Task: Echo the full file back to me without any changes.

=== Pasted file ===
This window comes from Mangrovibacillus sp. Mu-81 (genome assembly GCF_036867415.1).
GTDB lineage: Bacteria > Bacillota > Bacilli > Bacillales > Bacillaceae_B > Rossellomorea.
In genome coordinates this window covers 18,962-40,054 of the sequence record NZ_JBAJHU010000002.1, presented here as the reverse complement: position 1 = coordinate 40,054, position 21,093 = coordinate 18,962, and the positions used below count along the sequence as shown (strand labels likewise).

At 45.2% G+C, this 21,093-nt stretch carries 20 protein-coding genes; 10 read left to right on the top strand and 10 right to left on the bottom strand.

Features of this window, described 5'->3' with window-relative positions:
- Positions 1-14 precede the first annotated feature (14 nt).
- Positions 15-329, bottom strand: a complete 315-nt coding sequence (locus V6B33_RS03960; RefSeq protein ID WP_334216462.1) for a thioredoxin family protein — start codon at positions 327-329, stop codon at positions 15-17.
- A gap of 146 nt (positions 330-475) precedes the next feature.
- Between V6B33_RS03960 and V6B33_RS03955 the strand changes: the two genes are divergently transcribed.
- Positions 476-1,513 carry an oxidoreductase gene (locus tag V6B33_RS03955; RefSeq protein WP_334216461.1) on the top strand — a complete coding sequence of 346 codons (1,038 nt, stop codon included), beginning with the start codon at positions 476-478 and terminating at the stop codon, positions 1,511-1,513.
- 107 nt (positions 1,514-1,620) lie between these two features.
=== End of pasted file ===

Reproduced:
This window comes from Mangrovibacillus sp. Mu-81 (genome assembly GCF_036867415.1).
GTDB lineage: Bacteria > Bacillota > Bacilli > Bacillales > Bacillaceae_B > Rossellomorea.
In genome coordinates this window covers 18,962-40,054 of the sequence record NZ_JBAJHU010000002.1, presented here as the reverse complement: position 1 = coordinate 40,054, position 21,093 = coordinate 18,962, and the positions used below count along the sequence as shown (strand labels likewise).

At 45.2% G+C, this 21,093-nt stretch carries 20 protein-coding genes; 10 read left to right on the top strand and 10 right to left on the bottom strand.

Features of this window, described 5'->3' with window-relative positions:
- Positions 1-14 precede the first annotated feature (14 nt).
- Positions 15-329, bottom strand: a complete 315-nt coding sequence (locus V6B33_RS03960; RefSeq protein ID WP_334216462.1) for a thioredoxin family protein — start codon at positions 327-329, stop codon at positions 15-17.
- A gap of 146 nt (positions 330-475) precedes the next feature.
- Between V6B33_RS03960 and V6B33_RS03955 the strand changes: the two genes are divergently transcribed.
- Positions 476-1,513 carry an oxidoreductase gene (locus tag V6B33_RS03955; RefSeq protein WP_334216461.1) on the top strand — a complete coding sequence of 346 codons (1,038 nt, stop codon included), beginning with the start codon at positions 476-478 and terminating at the stop codon, positions 1,511-1,513.
- 107 nt (positions 1,514-1,620) lie between these two features.